Hans Finzel states in his The Top Ten Mistakes Leaders Make, in Chapter 5 that ”Dictatorships in Decision Making” is a mistake. The NT is replete with examples of leadership that is not dictatorship.
The importance of leadership is seen in the early church (Ryrie, Basic Theology, p 412).
1. Relief funds were sent from Antioch to the elders in the churches in Judea (Acts 11:29, 30).
2. Paul appointed elders almost immediately in the churches founded on the 1st missionary journey (Acts 14:23). Here is a plurality of elders but not necessarily the lay elder rule style. We have a plurality of elders with a senior pastor and associates.
3. The Council of Jerusalem was conducted by leaders (Acts 15:2).
4. Elders and deacons are offices by the end of Acts (Phil. 1:1 “bishops and deacons” elders not mentioned because elders and bishop are the same).
5. Paul considered leaders necessary for the proper function of the church (Tit. 1:5).
6. Leadership is a spiritual gift (Rom. 12:8).
THE NAMES OF BIBLICAL LEADERS (Pastors and Deacons are the two NT offices.)
Names of pastors in the NT
1. Pastor (Emphasizes the manner and motive of the biblical leader. He leads and protects his flock from false teachers: Acts 20:28, 29). Like the Lord our Shepherd in Psalm 23 and John 10, pastors feed and protect their flocks.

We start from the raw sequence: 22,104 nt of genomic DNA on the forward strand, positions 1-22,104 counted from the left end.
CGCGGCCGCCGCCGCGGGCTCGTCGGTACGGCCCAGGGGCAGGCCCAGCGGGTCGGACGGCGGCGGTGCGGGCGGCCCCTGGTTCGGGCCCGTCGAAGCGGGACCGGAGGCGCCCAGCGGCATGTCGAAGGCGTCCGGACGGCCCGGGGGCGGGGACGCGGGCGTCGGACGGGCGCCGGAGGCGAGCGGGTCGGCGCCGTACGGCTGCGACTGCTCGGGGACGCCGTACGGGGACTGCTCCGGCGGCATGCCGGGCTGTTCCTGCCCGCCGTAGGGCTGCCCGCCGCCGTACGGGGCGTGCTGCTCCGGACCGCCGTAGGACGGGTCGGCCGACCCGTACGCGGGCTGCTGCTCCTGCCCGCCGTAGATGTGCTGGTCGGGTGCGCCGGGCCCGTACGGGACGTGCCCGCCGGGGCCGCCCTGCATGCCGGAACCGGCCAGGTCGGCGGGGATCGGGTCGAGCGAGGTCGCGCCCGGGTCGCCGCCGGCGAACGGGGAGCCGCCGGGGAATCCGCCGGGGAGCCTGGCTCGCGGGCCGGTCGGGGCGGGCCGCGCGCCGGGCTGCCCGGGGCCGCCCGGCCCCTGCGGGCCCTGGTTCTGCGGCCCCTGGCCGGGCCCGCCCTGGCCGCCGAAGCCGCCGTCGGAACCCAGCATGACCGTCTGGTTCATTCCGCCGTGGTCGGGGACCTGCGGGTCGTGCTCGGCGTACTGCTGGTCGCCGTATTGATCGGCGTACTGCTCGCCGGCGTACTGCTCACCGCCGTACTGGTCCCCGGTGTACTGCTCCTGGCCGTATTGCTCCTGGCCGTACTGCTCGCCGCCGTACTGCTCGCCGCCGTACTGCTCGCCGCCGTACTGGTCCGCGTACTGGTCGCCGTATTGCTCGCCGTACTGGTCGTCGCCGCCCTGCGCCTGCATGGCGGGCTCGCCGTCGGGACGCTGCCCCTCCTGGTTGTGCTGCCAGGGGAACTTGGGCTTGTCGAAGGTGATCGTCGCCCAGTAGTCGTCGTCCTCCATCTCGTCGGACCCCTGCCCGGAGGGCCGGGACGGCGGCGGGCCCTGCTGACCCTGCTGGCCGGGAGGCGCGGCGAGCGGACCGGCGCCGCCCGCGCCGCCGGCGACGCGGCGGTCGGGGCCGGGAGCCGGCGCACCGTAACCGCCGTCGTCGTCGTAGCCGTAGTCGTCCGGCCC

Pastor, the most commonly used term today, was the least common term used in the NT for this biblical leader. The noun form (Gk. poimen) is used only once in the NT for this biblical leader (Eph. 4:11). The “pastors and teachers” are one group and not two because of “some” fits the Granville Sharp rule (two nouns preceded by an article and joined by kai “and”). Wallace, however, makes an exception with plurals (Wallace p. 284). The verb form (Gr. poimaino) in used for this biblical leader twice (Acts 20:28; 1 Pet. 5:2). Over 30 times in the Pastorals Epistles, Paul commands his apostolic representatives, Timothy and Titus, who are serving in the roles as pastors, to teach.
2. Elder (Gr. presbyteros) emphasizes the pastor’s maturity. “Elder” was a Jewish OT term (Numbers 11:16). After the captivity, elders were leaders in the synagogue. This role carried over into the NT as in Mt 16:21.
“Elder” is the same office as “bishop” (Gr. episkopos, 1 Tim. 3:4 with 5:17; Tit. 1:5-7; Acts 20:17, 28). Does the NT teach a plurality of lay elders (i.e., teaching and ruling elders)? Wayne Grudem says “Yes.”